• Sparked, a Dutch startup firm, implants sensors in the ears of cattle to monitor their health and whereabouts. Sensors that give readouts about human activity are being embedded in shoes, medicine such as asthma inhalers, and medical exploratory surgery devices.6
  • Some cities are extending smart system efforts to city services. IBM is enabling citizens’ smartphones with apps that allow users to alert cities to the existence of potholes, graffiti, and water issues by taking photos and sending them to city management, where they can be dealt with.7

Where will we be in 2020?

Will the connected household be more efficient at resource management? Or will the ideal Home of the Future remain elusive? A highly engaged, diverse set of respondents were asked by Elon University’s Imagining the Internet Center and the Pew Research Center’s Internet & American Life Project to answer this question in an online, opt-in survey. It included 1,021 technology stakeholders and critics.

Survey participants’ opinions about the potential of smart systems were nearly evenly divided.

Some 51% agreed with the statement:

By 2020, the connected household has become a model of efficiency, as people are able to manage consumption of resources (electricity, water, food, even bandwidth) in ways that place less of a burden on the environment while saving households money. Thanks to what is known as “smart systems,” the Home of the Future that has often been foretold is coming closer and closer to becoming a reality.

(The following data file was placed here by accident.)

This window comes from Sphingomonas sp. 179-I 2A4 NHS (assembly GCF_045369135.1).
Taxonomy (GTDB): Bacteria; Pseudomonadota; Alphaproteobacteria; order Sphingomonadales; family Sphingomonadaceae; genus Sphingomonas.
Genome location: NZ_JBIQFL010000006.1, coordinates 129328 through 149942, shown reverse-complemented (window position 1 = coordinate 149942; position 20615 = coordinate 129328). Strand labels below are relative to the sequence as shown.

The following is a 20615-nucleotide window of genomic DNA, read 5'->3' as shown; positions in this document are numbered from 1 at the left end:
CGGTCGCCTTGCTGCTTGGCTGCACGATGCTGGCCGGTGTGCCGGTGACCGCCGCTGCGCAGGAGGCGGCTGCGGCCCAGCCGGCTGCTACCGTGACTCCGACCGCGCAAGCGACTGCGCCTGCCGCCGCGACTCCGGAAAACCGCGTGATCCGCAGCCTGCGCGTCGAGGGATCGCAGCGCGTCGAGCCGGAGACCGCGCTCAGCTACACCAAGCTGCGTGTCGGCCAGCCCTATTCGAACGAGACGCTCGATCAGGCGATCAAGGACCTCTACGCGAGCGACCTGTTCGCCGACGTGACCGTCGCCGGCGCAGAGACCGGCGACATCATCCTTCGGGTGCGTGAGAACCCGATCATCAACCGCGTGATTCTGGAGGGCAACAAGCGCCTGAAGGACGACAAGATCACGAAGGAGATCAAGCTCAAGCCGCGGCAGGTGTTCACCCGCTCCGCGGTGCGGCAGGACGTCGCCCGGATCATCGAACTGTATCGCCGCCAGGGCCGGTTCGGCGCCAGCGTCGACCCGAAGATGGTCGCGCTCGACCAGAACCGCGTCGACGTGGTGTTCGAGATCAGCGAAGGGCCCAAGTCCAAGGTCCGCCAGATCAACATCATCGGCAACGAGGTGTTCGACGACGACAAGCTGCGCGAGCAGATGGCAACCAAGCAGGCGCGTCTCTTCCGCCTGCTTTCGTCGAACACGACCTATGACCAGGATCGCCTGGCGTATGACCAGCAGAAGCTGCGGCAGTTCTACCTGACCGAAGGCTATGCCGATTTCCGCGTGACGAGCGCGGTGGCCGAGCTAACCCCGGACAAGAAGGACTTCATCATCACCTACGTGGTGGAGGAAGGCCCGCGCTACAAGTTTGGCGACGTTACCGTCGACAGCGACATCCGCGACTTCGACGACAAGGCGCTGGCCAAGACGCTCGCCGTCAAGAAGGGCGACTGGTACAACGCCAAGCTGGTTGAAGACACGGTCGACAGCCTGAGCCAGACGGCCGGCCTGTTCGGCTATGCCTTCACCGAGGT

Some 46% agreed with the opposite statement, which posited:

By 2020, most initiatives to embed IP-enabled devices in the home have failed due to difficulties in gaining consumer trust and because of the complexities in using new services. As a result, the home of 2020 looks about the same as the home of 2011 in terms of resource consumption and management. Once again, the Home of the Future does not come to resemble the future projected in the recent past .

Respondents were asked to select the one statement of the two scenarios above with which they mostly agreed. The design of the tension pairs forced survey participants to consider opposite outcomes and then choose one of them in order to encourage a deeply considered written elaboration about the potential future. While 51% said smart systems will make the Home of the Future come to life for those fortunate enough to live in Internet-connected households, nearly as many—46%—quite firmly and with strong arguments voiced the opposing view.

Most of the comments shared by survey participants were assertions that the Home of the Future will continue to be mostly a marketing mirage. The written responses were mostly negative and did not mirror the evenly split verdict when respondents made their scenario selection. Because the written elaborations are the meat of this research report and the vast majority of them poked holes in the ideal of smart systems being well-implemented by individuals in most connected homes by 2020, this report reflects the naysayers’ sense that there are difficult obstacles that are not likely to be overcome over the next few years.